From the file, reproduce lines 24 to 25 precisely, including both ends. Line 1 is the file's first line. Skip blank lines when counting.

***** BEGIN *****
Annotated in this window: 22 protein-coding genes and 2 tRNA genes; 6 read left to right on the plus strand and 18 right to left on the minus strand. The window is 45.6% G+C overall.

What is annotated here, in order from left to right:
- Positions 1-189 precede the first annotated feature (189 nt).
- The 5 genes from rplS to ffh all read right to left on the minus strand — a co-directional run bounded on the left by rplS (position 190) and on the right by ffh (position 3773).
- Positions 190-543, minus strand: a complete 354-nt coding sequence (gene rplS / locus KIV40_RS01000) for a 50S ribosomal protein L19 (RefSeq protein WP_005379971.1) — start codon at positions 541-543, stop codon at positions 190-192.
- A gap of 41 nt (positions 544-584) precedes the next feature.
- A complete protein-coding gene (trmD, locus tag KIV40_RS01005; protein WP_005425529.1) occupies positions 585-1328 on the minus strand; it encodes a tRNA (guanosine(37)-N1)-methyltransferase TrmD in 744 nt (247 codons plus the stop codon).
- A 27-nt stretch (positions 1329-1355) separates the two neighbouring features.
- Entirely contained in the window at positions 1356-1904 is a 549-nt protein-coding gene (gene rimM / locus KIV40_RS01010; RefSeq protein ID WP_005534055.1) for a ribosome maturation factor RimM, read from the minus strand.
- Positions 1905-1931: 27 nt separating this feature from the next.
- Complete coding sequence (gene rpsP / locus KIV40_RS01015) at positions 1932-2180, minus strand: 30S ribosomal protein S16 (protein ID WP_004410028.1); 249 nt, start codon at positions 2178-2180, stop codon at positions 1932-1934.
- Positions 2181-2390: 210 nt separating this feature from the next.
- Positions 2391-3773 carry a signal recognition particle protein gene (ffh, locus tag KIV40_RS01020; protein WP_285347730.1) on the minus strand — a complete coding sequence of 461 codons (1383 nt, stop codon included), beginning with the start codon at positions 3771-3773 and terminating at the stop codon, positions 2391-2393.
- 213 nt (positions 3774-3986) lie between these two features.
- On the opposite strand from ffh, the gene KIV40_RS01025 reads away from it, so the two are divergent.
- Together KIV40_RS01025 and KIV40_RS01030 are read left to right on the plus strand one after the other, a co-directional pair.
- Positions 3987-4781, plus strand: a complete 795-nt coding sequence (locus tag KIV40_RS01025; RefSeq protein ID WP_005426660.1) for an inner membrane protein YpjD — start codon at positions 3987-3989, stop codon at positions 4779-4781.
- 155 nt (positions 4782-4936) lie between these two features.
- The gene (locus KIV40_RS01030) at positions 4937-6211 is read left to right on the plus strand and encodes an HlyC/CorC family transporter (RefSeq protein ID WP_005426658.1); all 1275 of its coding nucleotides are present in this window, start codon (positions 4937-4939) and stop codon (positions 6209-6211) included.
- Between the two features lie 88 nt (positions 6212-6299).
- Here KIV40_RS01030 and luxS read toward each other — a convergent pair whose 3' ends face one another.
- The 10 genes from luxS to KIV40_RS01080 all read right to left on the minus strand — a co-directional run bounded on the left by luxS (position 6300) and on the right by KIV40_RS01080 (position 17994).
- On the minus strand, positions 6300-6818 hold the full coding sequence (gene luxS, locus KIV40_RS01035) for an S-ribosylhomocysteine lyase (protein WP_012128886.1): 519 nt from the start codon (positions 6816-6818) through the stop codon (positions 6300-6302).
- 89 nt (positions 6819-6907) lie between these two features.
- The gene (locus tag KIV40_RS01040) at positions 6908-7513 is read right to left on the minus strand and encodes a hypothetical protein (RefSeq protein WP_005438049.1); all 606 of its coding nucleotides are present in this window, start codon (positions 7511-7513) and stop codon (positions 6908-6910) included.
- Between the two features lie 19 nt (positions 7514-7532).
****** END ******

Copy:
- 89 nt (positions 6819-6907) lie between these two features.
- The gene (locus tag KIV40_RS01040) at positions 6908-7513 is read right to left on the minus strand and encodes a hypothetical protein (RefSeq protein WP_005438049.1); all 606 of its coding nucleotides are present in this window, start codon (positions 7511-7513) and stop codon (positions 6908-6910) included.